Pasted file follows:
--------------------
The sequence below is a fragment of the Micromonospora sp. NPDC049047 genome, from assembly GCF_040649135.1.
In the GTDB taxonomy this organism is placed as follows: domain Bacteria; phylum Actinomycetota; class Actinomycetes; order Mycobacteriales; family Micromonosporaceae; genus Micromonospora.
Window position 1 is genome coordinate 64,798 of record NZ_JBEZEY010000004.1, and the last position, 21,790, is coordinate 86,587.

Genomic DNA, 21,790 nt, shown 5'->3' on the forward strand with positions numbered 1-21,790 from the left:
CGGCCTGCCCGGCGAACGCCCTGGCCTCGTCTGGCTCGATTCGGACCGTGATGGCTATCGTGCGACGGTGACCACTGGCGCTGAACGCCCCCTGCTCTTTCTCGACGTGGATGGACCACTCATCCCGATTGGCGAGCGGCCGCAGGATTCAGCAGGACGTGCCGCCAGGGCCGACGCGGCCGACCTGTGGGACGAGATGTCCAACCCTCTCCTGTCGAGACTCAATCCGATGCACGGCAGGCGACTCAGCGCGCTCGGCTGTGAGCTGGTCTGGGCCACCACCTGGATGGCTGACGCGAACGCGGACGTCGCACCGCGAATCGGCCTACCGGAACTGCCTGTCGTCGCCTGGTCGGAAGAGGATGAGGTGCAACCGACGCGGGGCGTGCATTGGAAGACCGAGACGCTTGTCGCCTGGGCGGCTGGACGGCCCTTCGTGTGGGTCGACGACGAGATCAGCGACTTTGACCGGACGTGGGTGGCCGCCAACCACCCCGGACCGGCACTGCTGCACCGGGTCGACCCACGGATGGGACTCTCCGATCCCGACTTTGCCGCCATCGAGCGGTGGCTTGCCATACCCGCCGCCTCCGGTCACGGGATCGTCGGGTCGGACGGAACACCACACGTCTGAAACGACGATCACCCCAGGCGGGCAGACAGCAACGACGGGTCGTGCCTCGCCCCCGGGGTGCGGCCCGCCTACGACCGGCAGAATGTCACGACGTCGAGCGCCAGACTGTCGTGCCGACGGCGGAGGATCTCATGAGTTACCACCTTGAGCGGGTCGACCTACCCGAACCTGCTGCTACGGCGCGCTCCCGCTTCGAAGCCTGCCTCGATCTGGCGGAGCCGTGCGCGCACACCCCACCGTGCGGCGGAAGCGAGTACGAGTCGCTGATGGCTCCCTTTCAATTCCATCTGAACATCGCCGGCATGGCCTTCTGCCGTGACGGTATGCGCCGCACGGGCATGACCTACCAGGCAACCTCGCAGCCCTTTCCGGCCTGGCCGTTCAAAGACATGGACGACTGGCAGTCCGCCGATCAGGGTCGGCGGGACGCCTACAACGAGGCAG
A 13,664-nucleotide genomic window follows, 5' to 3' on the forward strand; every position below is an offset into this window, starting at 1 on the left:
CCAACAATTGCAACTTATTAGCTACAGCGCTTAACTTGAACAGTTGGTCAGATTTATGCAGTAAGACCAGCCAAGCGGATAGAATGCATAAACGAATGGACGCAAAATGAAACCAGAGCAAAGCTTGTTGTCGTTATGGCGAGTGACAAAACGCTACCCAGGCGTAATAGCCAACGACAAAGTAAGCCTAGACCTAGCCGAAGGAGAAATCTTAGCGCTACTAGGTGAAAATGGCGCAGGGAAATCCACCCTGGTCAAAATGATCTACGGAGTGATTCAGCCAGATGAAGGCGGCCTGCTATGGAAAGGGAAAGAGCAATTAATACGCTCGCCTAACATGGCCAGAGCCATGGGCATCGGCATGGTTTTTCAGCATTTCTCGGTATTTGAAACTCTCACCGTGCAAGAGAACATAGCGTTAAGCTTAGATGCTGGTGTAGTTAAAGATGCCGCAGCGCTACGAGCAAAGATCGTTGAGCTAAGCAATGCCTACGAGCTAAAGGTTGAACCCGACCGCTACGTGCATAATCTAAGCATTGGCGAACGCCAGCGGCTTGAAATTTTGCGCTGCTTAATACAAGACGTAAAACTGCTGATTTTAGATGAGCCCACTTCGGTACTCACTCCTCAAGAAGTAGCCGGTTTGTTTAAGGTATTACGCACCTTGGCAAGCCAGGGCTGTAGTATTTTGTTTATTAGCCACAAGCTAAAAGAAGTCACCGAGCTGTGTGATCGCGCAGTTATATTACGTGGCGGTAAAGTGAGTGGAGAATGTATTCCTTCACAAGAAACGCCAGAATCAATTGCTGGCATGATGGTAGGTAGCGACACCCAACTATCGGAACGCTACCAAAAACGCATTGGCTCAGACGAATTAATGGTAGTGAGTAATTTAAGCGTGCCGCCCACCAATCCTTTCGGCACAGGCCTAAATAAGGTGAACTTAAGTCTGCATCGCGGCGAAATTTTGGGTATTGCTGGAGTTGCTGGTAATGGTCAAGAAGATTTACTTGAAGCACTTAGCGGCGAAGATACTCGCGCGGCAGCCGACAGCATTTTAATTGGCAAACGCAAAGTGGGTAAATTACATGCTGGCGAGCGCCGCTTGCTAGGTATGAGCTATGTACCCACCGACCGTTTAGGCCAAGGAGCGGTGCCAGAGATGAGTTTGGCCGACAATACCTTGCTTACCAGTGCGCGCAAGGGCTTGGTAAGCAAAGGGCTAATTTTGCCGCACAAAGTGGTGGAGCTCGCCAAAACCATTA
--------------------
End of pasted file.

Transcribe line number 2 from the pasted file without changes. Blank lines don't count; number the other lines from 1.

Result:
In the GTDB taxonomy this organism is placed as follows: domain Bacteria; phylum Actinomycetota; class Actinomycetes; order Mycobacteriales; family Micromonosporaceae; genus Micromonospora.